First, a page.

A razor-sharp lesson on ocean safety in Boundary Bay

Members of Royal Canadian Marine Search and Rescue 5 carry an injured Luke Chandra, 8, from a sandbar to the Vigilant Monday afternoon. Below, Luke at home Tuesday with his cousin James (left) and brother Jordan. - Contributed/Tracy Holmes (below)
Members of Royal Canadian Marine Search and Rescue 5 carry an injured Luke Chandra, 8, from a sandbar to the Vigilant Monday afternoon. Below, Luke at home Tuesday with his cousin James (left) and brother Jordan.
— image credit: Contributed/Tracy Holmes (below)

Steve Chandra did what he had to do to keep his nephew calm in Boundary Bay Monday afternoon, after the eight-year-old seriously injured his foot on the shell of a razor clam.

“I lied to him,” Chandra said, after paramedics whisked the boy to Peace Arch Hospital.

The Delta resident said he was taking his son, Jordan, and nephews James and Luke, out boating when the accident occurred.

The four were not far out from Crescent Beach Marina – taking advantage of the teachers’ strike day to meet friends at White Rock pier – when their 19-foot “camping boat” became grounded on a sandbar in the channel.

Chandra said he let the three boys swim and play nearby – as the tide continued to recede – to kill time after learning that it would take about an hour for his friend to come get them.

Luke was running to rinse his feet off to get back on the boat when he stepped on the shell.

James, Luke, Jordan“I didn’t really listen to Uncle Steve,” a bandaged Luke said from home Tuesday, referring to instructions his uncle had given to not run.

“I cut it and (fell). I was yelling his name on the ground. At first he was walking, then he saw that my foot was sliced.”

At the scene Monday, Chandra said he didn’t realize how bad the injury was until he rinsed his nephew’s foot off with fresh water and   pulled at the cut to see how deep it went.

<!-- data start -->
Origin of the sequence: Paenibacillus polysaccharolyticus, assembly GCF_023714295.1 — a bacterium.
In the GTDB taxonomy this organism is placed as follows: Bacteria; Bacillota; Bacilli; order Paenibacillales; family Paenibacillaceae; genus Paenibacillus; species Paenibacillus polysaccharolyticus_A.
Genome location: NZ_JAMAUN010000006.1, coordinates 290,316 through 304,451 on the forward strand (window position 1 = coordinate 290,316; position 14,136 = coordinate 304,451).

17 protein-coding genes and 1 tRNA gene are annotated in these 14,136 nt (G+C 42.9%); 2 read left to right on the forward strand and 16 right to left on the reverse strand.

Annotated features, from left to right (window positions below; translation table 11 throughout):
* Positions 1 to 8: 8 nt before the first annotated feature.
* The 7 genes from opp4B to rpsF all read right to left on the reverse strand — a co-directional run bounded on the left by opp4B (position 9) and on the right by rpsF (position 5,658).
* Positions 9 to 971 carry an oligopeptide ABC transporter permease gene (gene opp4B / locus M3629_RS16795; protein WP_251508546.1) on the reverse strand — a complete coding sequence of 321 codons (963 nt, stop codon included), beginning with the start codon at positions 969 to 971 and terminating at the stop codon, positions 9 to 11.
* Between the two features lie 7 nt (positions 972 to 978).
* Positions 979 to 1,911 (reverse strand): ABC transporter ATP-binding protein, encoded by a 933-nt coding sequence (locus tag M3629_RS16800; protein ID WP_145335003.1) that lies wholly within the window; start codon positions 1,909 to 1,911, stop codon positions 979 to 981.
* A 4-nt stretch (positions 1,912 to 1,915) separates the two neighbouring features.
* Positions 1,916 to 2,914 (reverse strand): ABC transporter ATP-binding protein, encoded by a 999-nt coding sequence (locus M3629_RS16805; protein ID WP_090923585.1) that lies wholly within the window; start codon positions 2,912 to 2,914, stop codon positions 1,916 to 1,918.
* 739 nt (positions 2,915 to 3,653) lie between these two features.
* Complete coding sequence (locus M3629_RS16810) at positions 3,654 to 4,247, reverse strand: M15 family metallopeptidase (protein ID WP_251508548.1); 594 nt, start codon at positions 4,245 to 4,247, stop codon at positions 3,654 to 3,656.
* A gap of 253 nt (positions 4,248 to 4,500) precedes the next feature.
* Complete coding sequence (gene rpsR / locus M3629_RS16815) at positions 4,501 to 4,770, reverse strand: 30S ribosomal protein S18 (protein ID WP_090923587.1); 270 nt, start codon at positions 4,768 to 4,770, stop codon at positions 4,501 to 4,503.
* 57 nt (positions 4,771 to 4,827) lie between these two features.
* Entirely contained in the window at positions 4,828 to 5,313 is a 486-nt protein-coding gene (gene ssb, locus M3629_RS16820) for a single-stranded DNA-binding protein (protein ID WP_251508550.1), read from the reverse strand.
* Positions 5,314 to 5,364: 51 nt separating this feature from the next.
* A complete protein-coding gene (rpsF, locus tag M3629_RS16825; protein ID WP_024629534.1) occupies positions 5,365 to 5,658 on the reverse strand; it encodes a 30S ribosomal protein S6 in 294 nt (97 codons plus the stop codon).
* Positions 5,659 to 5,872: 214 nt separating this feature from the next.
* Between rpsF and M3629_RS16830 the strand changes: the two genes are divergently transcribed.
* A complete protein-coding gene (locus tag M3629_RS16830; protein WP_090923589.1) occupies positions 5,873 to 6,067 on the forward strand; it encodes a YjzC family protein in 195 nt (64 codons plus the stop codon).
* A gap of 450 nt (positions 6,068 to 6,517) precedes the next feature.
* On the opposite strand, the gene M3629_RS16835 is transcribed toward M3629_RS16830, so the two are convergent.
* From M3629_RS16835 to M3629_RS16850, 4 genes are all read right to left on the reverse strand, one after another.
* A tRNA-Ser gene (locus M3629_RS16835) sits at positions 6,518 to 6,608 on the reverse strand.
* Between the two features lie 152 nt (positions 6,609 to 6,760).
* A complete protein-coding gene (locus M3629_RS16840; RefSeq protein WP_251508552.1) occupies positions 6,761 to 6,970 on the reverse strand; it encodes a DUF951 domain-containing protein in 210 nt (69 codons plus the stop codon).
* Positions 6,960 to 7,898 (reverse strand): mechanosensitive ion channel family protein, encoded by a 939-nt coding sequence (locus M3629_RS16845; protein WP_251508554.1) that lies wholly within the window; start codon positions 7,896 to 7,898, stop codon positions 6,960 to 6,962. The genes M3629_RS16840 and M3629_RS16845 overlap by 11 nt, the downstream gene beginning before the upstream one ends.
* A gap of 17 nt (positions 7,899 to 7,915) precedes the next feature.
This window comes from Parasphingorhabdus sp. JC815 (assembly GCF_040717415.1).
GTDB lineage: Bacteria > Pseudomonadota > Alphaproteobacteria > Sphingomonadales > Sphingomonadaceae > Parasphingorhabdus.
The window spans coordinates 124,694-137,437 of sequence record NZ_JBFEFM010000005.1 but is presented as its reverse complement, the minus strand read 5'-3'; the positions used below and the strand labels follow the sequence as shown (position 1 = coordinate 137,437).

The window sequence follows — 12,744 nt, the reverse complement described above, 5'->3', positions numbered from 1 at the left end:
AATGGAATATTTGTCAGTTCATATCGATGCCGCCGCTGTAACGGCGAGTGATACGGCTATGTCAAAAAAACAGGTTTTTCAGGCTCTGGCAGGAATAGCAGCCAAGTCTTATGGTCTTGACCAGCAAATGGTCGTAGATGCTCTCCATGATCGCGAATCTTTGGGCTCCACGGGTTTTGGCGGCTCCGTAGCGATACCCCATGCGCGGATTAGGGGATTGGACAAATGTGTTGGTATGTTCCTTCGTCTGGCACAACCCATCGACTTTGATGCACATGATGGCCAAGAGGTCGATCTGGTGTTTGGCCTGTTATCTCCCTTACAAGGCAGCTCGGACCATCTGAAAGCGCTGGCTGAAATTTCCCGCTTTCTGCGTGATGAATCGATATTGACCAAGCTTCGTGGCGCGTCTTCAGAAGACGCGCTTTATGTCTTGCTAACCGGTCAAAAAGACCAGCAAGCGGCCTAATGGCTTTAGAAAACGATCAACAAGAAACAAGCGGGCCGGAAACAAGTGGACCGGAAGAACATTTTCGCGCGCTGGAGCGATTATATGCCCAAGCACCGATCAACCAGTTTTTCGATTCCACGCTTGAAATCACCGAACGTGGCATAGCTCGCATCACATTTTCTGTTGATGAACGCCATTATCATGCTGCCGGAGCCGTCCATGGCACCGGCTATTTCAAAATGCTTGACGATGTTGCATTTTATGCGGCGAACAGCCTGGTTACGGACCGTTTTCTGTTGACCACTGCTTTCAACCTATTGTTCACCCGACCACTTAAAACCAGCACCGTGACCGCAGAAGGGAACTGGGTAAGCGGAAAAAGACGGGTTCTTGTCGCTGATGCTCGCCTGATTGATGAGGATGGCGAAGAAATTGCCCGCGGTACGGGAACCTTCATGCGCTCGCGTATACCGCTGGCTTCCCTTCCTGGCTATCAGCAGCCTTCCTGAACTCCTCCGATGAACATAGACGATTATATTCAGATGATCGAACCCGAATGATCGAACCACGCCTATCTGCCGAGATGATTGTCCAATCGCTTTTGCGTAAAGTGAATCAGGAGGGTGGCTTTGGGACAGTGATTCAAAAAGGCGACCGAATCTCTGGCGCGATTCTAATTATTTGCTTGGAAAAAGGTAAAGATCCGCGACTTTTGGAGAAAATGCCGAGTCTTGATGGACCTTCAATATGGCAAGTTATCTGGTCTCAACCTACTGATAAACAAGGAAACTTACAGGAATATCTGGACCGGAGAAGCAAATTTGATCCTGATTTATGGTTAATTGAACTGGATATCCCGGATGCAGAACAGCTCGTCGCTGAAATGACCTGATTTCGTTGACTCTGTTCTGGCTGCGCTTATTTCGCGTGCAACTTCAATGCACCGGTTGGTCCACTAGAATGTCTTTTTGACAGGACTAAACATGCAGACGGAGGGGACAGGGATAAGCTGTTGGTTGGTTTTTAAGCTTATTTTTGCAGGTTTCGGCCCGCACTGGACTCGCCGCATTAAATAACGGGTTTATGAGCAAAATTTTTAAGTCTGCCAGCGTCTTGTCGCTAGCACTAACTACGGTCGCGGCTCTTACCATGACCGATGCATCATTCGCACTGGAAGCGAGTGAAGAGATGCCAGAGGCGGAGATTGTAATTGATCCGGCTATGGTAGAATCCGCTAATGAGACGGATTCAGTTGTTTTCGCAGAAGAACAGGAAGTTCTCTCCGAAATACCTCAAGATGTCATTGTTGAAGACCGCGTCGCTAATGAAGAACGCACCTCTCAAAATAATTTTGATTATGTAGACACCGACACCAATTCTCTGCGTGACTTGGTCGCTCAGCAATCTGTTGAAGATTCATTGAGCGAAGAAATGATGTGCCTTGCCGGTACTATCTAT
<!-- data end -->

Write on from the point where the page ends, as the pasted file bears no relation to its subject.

“Where he cut it, it went through and through,” he said, gesturing with his hand to show how the boy’s foot had almost been sliced through.

“It was deep. I’m trying to tell him it’s just a cut. (The shell) must’ve been razor-sharp. (Blood) was coming out like a tap.”

Chandra called 911 then remembered what a member of the Royal Canadian Marine Search and Rescue Unit 5 (Crescent Beach) had told him the day before: to call *16 on his cellphone if he ran into trouble.

Help arrived in about 25 minutes, Chandra said, praising the response of the RCM-SAR5 crew.

While waiting, Chandra said he tied two socks – one of them Jordan’s – around Luke’s foot to keep it together and stem the flow.

At Peace Arch Hospital, the wound was cleaned, stitched and bandaged.

There, Chandra learned how apt his “razor-sharp” description was. He said the doctors told him razor-clam injuries are a common sight at the hospital, but that Luke’s – at about seven centimetres long and one centimetre deep – was “one of the worst ones they’ve seen.”

“It wasn’t too far from going almost through,” he said.

Chandra described his nephew as “so strong and brave.”

Chandra’s wife, Nancy, said the incident has brought the three boys – who were already close – even closer together.

“Both (Jordan and James) said… ‘it should’ve happened to us not him’,” she said.

“I was scared he was going to die,” James, 10, told PAN.

“I could see his white blood cells,” said Jordan, 11, describing a sizable pool of blood.

Chandra said the experience has given him new respect for the beach. He plans to take up an offer by the RCM-SAR5 crew to learn more about boating in local waters – and the possibility of joining the team himself. As well, he’s putting a depth finder on his list of things to buy, to help avoid getting stuck in the future.

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